The American Language Institute bridges an important gap on USC’s campus: the gap between domestic and international students. As students in the United States, it is important that all members of the USC community remain open and informed about the history that still plagues America to this very day. Three students have written about this movement, not only in the context of America and USC, but in the context of other minorities (particularly Asian Americans) who also play a significant role in shaping America’s history. We have united these voices, and below you will find three articles: Yellow Peril: What Black Lives Matter Means To Us by Tina Wang, Black Lives Matter: What Is It? by Kaitlin Foo, and Privilege in the Light of COVID-19 by Sarah Ta. Through these voices we hope you find inspiration and knowledge to help shape your own role in the history that is being made around us at every moment. The USC American Language Institute embraces our international community with open arms as well as the community at large, and we hope you will find some of your questions answered through these articles.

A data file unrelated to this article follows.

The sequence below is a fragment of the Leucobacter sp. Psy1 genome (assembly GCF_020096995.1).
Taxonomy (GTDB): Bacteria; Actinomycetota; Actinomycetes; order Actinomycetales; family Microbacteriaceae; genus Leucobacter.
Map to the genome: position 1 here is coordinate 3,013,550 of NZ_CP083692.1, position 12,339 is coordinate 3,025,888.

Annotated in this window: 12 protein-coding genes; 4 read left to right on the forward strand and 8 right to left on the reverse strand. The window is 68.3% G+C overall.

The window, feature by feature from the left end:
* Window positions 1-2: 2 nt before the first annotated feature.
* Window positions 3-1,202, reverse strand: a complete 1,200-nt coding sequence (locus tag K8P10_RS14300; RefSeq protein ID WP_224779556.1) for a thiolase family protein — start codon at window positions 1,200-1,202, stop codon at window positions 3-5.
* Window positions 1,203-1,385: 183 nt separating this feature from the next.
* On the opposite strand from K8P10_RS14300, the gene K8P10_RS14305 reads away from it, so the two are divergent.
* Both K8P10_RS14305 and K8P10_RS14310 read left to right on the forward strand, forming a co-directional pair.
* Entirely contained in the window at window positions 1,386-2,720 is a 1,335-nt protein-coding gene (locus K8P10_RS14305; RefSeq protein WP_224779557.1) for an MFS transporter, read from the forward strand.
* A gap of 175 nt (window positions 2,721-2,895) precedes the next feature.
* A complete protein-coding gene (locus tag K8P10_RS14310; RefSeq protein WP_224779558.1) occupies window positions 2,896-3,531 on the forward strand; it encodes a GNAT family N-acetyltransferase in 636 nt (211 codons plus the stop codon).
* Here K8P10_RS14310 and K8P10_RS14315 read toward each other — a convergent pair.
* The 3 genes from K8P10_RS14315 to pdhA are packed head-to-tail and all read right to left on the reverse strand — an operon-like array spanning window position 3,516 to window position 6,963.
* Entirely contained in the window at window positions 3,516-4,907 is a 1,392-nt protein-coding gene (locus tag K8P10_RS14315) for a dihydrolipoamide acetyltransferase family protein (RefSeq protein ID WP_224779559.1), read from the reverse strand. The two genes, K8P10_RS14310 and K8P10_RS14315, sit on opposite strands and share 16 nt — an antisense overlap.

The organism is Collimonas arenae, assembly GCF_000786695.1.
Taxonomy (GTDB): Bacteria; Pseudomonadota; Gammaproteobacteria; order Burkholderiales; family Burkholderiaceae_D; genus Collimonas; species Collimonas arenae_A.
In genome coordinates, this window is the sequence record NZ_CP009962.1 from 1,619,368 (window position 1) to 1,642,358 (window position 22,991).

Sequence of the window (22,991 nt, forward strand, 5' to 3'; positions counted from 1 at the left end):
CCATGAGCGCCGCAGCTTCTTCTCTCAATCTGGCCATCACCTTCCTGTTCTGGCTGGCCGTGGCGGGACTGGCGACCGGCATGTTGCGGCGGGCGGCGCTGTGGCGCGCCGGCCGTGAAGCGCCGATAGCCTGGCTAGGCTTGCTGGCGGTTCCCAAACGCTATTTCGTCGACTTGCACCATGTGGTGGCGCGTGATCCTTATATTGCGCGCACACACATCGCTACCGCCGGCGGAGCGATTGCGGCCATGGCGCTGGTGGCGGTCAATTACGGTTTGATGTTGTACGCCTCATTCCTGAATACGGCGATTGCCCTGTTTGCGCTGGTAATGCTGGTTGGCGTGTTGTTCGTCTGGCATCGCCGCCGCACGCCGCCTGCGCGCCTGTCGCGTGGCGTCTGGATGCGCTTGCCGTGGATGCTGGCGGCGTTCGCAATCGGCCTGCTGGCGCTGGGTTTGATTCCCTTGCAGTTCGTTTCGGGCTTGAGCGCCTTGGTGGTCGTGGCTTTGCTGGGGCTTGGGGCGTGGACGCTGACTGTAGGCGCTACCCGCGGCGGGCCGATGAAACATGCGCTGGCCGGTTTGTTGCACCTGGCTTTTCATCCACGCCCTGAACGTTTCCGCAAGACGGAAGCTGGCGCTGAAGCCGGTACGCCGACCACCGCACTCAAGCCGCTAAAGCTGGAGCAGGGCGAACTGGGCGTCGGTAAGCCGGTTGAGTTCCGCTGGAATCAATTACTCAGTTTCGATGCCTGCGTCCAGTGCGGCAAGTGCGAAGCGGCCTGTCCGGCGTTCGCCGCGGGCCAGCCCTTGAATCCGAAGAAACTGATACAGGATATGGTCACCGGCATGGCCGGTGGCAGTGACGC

-Natalie Grace Sipula, Editor

YELLOW PERIL: WHAT BLACK LIVES MATTER MEANS TO US

By Tina Wang